What are you missing? Well for one its the larger companies who pleaded (probably greased with campaign money) to get software patents allowed. Microsoft makes a good show of standing up for patent reform when its in their favor. Notice how they argued that these patents are being used to hold their company hostage by the likes of i4i to the US Supreme Court. Yet at the EXACT same time, Microsoft lawyers were filing a law suit against Barnes and Noble over the use of Android in the Nook. Android, which Microsoft claims violates their oh-so-innovative software patents, is being raped by its main competitor.

Microsoft isn't interested in changing the system. They just want to control it so it only hurts their rivals.

Edited 2011-07-15 02:36 UTC

Reply Parent Score: 6

RE[2]: Ummm ...
by MacTO on Fri 15th Jul 2011 02:53 in reply to "RE: Ummm ..."
MacTO Member since:
2006-09-21

I don't know if Microsoft is in favor of a patent system that they control. But let's assume that they weren't for a moment. I know, that's a big assumption.

Microsoft knows as well as anyone else that the nice guy just doesn't win in business. They know that because they were the bully and they were the winner. Now that they are being threatened with patents, do you really expect them to lay down on the ground and wait the be run down on a matter of principle? Hell no. They know the bully makes the rules (after all, they were the bully) and if you want to get anywhere you have to play their game. And if that means patent protection rackets then that means patent protection rackets.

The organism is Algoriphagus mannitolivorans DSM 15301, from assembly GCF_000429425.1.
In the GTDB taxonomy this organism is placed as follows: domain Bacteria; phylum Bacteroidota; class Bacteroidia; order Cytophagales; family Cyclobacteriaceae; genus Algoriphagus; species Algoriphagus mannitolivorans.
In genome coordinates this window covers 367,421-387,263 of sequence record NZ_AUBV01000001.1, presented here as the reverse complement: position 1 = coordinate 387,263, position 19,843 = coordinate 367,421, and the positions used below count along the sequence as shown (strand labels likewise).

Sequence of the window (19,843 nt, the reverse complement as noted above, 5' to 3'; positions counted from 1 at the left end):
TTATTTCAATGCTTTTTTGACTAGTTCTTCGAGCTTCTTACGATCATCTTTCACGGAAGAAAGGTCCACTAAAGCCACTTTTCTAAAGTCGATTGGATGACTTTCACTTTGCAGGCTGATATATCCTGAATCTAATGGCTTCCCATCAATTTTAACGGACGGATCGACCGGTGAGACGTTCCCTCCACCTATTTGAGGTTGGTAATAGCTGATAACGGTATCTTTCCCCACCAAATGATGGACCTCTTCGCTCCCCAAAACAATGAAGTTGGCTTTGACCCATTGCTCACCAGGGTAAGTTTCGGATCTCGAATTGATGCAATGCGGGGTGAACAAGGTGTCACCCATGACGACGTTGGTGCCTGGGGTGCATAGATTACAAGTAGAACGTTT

Reply Parent Score: 2

RE: Ummm ...
by spinnekopje on Fri 15th Jul 2011 06:48 in reply to "Ummm ..."
spinnekopje Member since:
2008-11-29

Furthermore, how many cases have we seen of larger companies filing patent lawsuits against small, independent developers?


The big companies can just follow those small ones and from the moment they write a very good piece of software they can offer them a little bit of money for it, but obviously not enough. If they don't agree, just threaten them with a lawsuit..

How many little companies will refuse even if they know it is not enough? a lawsuit will kill them anyway.

Reply Parent Score: 2